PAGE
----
Myanmar: The forgotten coup

Ahavah Kirwan, Contributor

Not many have heard of the country of Myanmar; however, you may know of Burma. This was the colonial name for Myanmar during British rule. Located in the region of Southeast Asia and Indochina, Myanmar is bordered by India and Bangladesh to the west, the Bay of Bengal to the southwest, China to the north and northeast, Laos to the east and Thailand to the southeast. Despite the country having a rich Buddhist history, beautiful architecture, delicious food and humble, respectful people, Myanmar has long suffered from political instability, corruption and factional violence. The income gap in the country is one of the widest in the entire world, as the military junta controls a large proportion of the economy.

On March 2, 1962, Myanmar experienced its first military coup. Until the year 2011, the government was under military control and ruled by a revolutionary council led by General Ne Win. Business, media, production and other aspects of society were immediately brought under government control. The country was ruled under a one-party system and became one of the world’s most impoverished countries. The military was quick to suppress any anti-junta protests. In the year 1990, the first free multi-party elections were held, and the Burmese diplomat, politician and author, Aung San Suu Kyi won. However, the junta refused to cede power. The first general election in twenty years took place in 2010. Aung San Suu Kyi, now a Nobel Peace Prize winner, was released from house arrest, as she was placed there by the junta, and general amnesties for political prisoners were granted. New labor laws were created, and censorship laws were laxer. Aung San Suu Kyi’s party, the National League for Democracy, won in a landslide victory in the 2012 elections. However, 25% of parliament seats were still under junta control.

In the 2020 election, Aung San Suu Kyi’s party again won in a landslide. However, the Union Solidarity and Development Party, regarded as a proxy for the military junta, urged for a new election after suffering a humiliating defeat. They argued that they discovered more than eight million inaccuracies in voter lists, and the military threatened to “take action” regarding the alleged fraud.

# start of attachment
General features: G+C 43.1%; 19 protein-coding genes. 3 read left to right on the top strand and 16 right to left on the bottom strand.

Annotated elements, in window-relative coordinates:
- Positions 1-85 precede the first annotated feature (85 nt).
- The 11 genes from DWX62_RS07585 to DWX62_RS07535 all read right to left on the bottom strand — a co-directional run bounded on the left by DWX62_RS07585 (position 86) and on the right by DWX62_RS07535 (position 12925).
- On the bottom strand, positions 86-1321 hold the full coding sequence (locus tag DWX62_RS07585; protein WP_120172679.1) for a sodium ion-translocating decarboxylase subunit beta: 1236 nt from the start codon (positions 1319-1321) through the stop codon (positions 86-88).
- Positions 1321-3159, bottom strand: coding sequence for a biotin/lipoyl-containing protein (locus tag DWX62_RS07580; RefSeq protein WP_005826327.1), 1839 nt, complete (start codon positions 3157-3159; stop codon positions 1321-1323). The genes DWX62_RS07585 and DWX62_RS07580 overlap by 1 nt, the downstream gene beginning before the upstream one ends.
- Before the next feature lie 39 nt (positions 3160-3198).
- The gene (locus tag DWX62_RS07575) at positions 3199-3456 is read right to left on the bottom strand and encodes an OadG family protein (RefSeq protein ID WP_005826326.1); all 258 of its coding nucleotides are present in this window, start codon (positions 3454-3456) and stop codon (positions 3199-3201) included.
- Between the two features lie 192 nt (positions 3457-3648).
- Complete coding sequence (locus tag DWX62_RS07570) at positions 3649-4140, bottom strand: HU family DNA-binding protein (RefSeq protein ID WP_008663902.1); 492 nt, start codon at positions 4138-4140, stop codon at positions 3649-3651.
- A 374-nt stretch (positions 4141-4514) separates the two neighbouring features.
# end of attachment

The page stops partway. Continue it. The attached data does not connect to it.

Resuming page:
On the day that parliament was set to convene, Feb. 1, 2021, the military detained Aung San Suu Kyi, declared a state of emergency, closed all borders and took control of the government. Aung San Suu Kyi was once again placed under house arrest, along with other ruling members, and many party members in the ruling party were expelled from the capital. Martial law was extended throughout the country and many people lost their lives during protests or as innocent bystanders.

As of today, a civil war is in action in Myanmar. Anti-junta groups are fighting on the ground against the military dictatorship. The junta continues to blow up villages, attack and raid refugee camps, and mass murder civilians, including Buddhist monks. Of the five countries with the most refugees fleeing, Myanmar is in the top five, along with Syria, Venezuela, Ukraine and Afghanistan. The number of people fleeing Myanmar grows daily due to the military’s ongoing violence.

How can you help Myanmar? Here are some ways that you can directly contribute to the anti-junta revolutionaries:

  1. Donate to the People’s Soldiers at
  2. Donate to revolutionaries via Liberate Myanmar via PayPal: @libmm.
  3. Donate via Mutual Aid Myanmar at
  4. Emergency fund for over 10,000 Karenni refugees.
  5. Donate to Rohingya people affected by fires in their camp.

You can find even more resources, such as donating to help persecuted ethnic minorities in Myanmar and ways to support humanitarian relief and independent media on

Sources to learn more about the situation in the country:

  2. Link to Google Drive for images and videos
  3. Independent media: Irrawaddy News
  4. Independent media: Myanmar Now
  5. Independent media: DVB

The revolution must prevail.